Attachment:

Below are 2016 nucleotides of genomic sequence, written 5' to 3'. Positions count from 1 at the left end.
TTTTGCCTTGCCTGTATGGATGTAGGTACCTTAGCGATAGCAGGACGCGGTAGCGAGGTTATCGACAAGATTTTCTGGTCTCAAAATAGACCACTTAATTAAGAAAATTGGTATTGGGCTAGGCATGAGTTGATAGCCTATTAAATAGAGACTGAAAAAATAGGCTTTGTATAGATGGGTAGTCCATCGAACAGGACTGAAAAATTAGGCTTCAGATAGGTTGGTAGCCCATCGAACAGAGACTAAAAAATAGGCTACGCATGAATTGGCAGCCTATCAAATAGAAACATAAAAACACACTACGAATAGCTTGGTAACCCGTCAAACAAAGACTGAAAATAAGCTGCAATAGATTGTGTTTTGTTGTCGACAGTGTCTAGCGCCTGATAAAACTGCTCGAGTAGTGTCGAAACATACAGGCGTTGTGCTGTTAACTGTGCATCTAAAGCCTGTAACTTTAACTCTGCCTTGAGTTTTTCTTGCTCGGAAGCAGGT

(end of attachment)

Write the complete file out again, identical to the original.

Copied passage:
Below are 2016 nucleotides of genomic sequence, written 5' to 3'. Positions count from 1 at the left end.
TTTTGCCTTGCCTGTATGGATGTAGGTACCTTAGCGATAGCAGGACGCGGTAGCGAGGTTATCGACAAGATTTTCTGGTCTCAAAATAGACCACTTAATTAAGAAAATTGGTATTGGGCTAGGCATGAGTTGATAGCCTATTAAATAGAGACTGAAAAAATAGGCTTTGTATAGATGGGTAGTCCATCGAACAGGACTGAAAAATTAGGCTTCAGATAGGTTGGTAGCCCATCGAACAGAGACTAAAAAATAGGCTACGCATGAATTGGCAGCCTATCAAATAGAAACATAAAAACACACTACGAATAGCTTGGTAACCCGTCAAACAAAGACTGAAAATAAGCTGCAATAGATTGTGTTTTGTTGTCGACAGTGTCTAGCGCCTGATAAAACTGCTCGAGTAGTGTCGAAACATACAGGCGTTGTGCTGTTAACTGTGCATCTAAAGCCTGTAACTTTAACTCTGCCTTGAGTTTTTCTTGCTCGGAAGCAGGT